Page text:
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Bronchial Aspirates in the Diagnosis of Pulmonary Tuberculosis: Discussion

In this study, we have shown that automatic bronchoscopic washing, including 10 min of a disinfection cycle using 2% glutaraldehyde, did not cause false-positive results or cross-contamination in amplification techniques or bacteriological tests for M tuberculosis. COBAS AMPLICOR, the commercial kit used for the diagnosis of tuberculosis, which uses an amplification-based technique, had the additional benefit of diagnosing pulmonary tuberculosis. These results cannot be applied directly to other laboratories, because careful cleaning before the automated disinfection procedures and well-trained personnel are the most important factor in preventing the transmission of infectious organisms or DNA through bronchoscopes. However, we have demonstrated that bronchoscopic aspirate can be a useful specimen for the amplification of M tuberculosis DNA in the diagnosis of pulmonary tuberculosis, if each bronchoscopic laboratory maintains high-quality control monitoring during bronchoscopic disinfection read only canadian neighbor pharmacy.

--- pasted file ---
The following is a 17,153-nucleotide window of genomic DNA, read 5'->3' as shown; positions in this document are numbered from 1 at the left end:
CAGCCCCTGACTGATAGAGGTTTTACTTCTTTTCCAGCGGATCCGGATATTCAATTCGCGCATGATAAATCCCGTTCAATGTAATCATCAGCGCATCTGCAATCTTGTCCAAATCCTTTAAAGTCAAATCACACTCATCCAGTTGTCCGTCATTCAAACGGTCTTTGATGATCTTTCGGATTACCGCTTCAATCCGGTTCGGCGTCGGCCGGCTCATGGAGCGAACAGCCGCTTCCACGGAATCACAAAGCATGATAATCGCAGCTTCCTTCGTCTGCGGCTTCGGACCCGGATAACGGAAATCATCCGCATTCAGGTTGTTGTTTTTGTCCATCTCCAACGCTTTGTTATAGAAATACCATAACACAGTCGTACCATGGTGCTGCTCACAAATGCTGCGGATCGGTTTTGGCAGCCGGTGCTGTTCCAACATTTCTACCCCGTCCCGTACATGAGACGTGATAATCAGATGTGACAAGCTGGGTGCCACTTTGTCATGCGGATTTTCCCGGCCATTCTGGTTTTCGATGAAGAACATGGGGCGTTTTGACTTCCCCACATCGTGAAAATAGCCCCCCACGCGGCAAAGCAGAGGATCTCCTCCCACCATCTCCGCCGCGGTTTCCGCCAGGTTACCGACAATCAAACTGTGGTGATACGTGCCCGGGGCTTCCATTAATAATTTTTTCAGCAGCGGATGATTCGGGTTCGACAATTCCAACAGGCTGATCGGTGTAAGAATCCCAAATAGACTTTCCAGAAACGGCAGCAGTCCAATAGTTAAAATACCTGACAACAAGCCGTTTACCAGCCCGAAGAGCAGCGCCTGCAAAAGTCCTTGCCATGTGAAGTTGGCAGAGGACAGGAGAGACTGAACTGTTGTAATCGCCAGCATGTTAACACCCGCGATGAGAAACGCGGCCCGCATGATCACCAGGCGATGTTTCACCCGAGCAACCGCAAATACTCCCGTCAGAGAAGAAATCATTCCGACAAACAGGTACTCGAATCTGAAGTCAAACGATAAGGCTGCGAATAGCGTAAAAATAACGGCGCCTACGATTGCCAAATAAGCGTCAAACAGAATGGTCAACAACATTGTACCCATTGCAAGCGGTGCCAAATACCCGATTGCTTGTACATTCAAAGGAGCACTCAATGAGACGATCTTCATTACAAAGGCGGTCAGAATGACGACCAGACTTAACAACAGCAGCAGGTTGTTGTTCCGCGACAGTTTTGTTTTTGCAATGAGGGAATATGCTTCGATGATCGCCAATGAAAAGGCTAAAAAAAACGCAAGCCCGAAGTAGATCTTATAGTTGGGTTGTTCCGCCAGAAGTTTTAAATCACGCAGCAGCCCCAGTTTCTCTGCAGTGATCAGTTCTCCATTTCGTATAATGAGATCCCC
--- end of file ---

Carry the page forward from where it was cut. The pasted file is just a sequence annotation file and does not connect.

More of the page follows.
In recent years, PCR and other amplification-based techniques have been widely used in the diagnosis of tuberculosis. Most studies have used sputum as the specimen from which M tuberculosis DNA has been amplified for the diagnosis of pulmonary tuberculosis. However, even these amplification techniques are relatively insensitive in smear-negative pulmonary tuberculo-sis. Therefore, because bronchoscopic procedures have increased diagnostic potential, some researchers have used bronchoscopic specimens for the amplification of M tuberculosis DNA in the diagnosis of tuberculosis. Endoscopic procedures, however, have the potential for crosscontamination of pathogens. Several investigators have reported false-positive diagnosis of tuberculosis, infection, or the development of clinical tuberculosis (even multidrug-resistant tuberculosis), related to the use of bronchoscopes.